How Companies Can Embrace The Lgbtqia+ Community In The Workplace
If you’ve ever wondered what it’s like to be a gay or transgender employee in the modern workplace today, The Glass Closet offers valuable insight that can help you understand their experiences.
Through sharing his own experiences as a gay executive, the author provides an eye-opening look at how companies and employees can benefit when they embrace people’s differences in sexual orientation.
From learning which countries still discriminate against LGBTQ+ individuals to discovering why companies that actively support their rights are seeing success, this book provides the truth about being LGBTQ+ in the modern workplace.
Additionally, readers gain insight into Apple CEO Tim Cook’s outlook on gay marriage and learn tips for creating an atmosphere where all employees feel welcome and accepted in the office.
The Persecution Of Lgbtq+ People Is Rooted In Centuries Of Religion-Based Discrimination
Throughout history, many people have been ostracized, imprisoned and even killed as a result of their sexual orientation.
This began with the spread of Christianity, which marked the beginning of social condemnation against members of the LGBTQ+ community, branding them as “sinners” in need of repentance.
This concept was spread worldwide and resulted in gay people becoming the target of numerous atrocities, such as those committed during Nazi Germany where they were sent to concentration camps and forced to wear a pink triangle signifying their low status in society.
Even up until recently, homosexuality has been looked down upon in countries like Germany and the United Kingdom where it was still considered illegal into the 21st century.
Sadly, some parts of the world now remain places where LGBTQ+ individuals are still persecuted and even killed simply for who they are; countries such as Uganda offer no legal protection for its gay citizens.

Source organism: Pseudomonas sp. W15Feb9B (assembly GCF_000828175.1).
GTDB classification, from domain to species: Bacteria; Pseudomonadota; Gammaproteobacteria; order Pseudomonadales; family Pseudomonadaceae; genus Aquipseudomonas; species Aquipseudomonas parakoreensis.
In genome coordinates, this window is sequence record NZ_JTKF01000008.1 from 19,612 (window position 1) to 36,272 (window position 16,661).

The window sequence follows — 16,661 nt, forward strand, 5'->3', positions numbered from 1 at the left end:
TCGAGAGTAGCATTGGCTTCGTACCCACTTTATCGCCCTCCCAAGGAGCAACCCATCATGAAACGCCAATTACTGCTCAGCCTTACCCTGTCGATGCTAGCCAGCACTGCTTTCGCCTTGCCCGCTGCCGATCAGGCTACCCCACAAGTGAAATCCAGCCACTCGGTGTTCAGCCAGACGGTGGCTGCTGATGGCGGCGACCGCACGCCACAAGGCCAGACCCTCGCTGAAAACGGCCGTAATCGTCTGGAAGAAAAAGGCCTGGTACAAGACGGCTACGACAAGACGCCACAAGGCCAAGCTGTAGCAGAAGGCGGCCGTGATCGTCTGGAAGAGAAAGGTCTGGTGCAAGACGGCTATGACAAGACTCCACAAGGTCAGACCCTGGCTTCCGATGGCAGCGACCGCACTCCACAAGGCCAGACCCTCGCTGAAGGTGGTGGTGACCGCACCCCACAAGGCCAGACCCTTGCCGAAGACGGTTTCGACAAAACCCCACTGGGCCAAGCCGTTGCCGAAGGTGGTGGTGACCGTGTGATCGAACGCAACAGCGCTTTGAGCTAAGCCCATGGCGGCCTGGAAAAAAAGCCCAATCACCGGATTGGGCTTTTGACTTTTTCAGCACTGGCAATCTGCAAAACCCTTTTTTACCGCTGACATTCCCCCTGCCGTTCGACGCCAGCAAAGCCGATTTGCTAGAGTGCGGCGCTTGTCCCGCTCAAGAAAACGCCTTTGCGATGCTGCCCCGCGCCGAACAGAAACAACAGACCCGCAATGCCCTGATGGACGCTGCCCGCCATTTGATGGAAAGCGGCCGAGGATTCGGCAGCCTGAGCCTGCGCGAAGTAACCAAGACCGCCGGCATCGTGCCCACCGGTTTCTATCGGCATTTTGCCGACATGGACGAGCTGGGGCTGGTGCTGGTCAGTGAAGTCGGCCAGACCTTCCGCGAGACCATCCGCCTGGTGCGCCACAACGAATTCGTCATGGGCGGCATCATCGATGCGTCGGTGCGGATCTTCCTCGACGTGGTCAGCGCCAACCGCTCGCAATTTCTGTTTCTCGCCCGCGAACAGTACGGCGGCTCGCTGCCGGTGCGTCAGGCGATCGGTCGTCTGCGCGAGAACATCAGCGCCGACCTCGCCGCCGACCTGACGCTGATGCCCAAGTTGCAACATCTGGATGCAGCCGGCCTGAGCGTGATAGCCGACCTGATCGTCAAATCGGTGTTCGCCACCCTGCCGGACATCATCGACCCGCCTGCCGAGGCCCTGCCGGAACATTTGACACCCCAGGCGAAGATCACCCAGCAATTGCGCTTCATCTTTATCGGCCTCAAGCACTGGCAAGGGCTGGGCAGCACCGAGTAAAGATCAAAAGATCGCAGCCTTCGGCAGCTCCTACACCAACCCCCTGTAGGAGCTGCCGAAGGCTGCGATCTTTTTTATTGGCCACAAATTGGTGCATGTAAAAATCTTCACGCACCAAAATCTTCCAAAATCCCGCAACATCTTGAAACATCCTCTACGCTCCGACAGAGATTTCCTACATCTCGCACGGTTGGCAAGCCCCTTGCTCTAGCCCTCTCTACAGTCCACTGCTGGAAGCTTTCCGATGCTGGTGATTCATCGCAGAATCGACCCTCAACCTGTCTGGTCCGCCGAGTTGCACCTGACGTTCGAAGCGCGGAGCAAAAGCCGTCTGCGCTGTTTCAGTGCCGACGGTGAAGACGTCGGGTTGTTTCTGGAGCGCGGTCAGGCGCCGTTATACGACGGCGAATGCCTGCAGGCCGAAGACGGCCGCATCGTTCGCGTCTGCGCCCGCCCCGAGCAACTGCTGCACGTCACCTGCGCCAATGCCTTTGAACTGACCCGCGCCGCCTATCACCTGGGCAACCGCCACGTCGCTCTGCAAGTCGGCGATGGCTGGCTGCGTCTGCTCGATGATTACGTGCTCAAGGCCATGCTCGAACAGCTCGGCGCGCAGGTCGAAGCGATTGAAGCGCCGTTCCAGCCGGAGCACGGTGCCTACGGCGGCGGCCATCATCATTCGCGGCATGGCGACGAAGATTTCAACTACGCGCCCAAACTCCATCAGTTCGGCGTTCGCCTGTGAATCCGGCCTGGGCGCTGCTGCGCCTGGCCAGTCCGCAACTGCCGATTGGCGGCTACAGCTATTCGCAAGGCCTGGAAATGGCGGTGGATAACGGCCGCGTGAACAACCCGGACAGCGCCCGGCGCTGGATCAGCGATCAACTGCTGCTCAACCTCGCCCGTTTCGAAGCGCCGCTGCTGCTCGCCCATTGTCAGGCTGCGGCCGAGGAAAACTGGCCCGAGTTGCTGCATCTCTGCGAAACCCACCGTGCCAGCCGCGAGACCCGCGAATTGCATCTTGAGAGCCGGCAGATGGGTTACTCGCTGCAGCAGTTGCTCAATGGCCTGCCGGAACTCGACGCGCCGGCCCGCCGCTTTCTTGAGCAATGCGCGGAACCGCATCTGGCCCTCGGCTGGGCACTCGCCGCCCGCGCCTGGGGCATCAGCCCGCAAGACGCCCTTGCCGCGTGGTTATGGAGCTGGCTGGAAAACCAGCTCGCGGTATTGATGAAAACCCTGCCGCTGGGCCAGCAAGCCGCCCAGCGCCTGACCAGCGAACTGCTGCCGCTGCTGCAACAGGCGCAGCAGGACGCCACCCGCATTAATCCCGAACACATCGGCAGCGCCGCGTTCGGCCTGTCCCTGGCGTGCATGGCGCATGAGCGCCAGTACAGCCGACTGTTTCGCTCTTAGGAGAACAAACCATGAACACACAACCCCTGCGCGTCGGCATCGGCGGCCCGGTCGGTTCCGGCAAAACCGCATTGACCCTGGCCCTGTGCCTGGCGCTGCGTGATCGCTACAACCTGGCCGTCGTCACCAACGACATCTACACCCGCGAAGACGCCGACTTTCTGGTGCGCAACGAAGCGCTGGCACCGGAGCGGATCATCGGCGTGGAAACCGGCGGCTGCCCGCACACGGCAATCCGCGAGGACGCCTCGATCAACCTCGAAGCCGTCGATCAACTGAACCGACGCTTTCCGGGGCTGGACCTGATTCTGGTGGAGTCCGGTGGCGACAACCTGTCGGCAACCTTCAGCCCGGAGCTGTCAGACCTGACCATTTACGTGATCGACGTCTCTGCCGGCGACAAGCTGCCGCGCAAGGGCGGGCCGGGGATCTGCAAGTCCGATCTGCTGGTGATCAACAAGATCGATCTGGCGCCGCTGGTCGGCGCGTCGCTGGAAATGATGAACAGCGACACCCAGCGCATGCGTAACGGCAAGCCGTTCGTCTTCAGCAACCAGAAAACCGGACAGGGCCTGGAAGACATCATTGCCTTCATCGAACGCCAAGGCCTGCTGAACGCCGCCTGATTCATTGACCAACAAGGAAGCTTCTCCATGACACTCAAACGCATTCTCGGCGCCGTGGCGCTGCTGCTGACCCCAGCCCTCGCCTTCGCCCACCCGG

The reality is that homophobia is still a real issue today, making it all the more important for us to hold ourselves accountable when it comes to educating ourselves about these injustices and standing up against discrimination.
Can Gay People Really Be Themselves At Work? The Challenges Faced By Employees Who Wish To Come Out
Being openly gay in the workplace is generally accepted today, but that doesn’t mean that gay professionals don’t still worry about their careers.
Many fear that publicly “coming out” will ruin their job prospects, and this fear is understandable given the lack of openly gay role models in higher positions who can serve as an example of how to succeed professionally despite one’s sexual orientation.
Many major corporations, such as Apple, have made clear that they fully support marriage equality, and they have taken steps to show this support (such as instituting employee support groups).
But even if companies are supportive of LGBT rights in public, there may still be resistance among certain executives or colleagues when a person comes out at work.
This was unfortunately evidenced by the author of The Glass Closet, whose ex-boyfriend leaked his sexual orientation story to a British newspaper.
Such an event could potentially result in backlash at work and give other gay people second thoughts about coming out themselves.
The takeaway from all this is that while it’s true that there has been vast improvement on acceptance for people from diverse backgrounds over recent years, there is still much progress to be made before everybody feels totally safe expressing their identity at work.
The Benefits And Challenges Of Coming Out At Work For The Lgbtq Community
Coming out at work can be a huge plus for gay and transgender workers, allowing them to live their lives more openly and honestly.
However, not all experiences with coming out have been positive.
For those brave enough to come out, research shows that employees are able to work more productively and even positively impact the productivity of their entire team.
LGBT activist Louise Young’s productivity index indicates that closeted gay employees are up to 10% less productive than heterosexual colleagues, while Kirk Snyder’s research suggests that openly gay managers tend to treat employees more fairly regardless of identity or background.
The satisfaction ratings among employees working for openly gay male managers also show higher levels of contentment compared to those working under heterosexual male managers.
Unfortunately, there are still many cases where homosexual or transgender people face negative consequences for coming out such as workplace ridicule, decreased pay or even being fired due to homophobia from bosses or coworkers.
Gay men in particular often experience discrimination based on stereotypes about their behavior – something which unfortunately still persists in today’s working environment.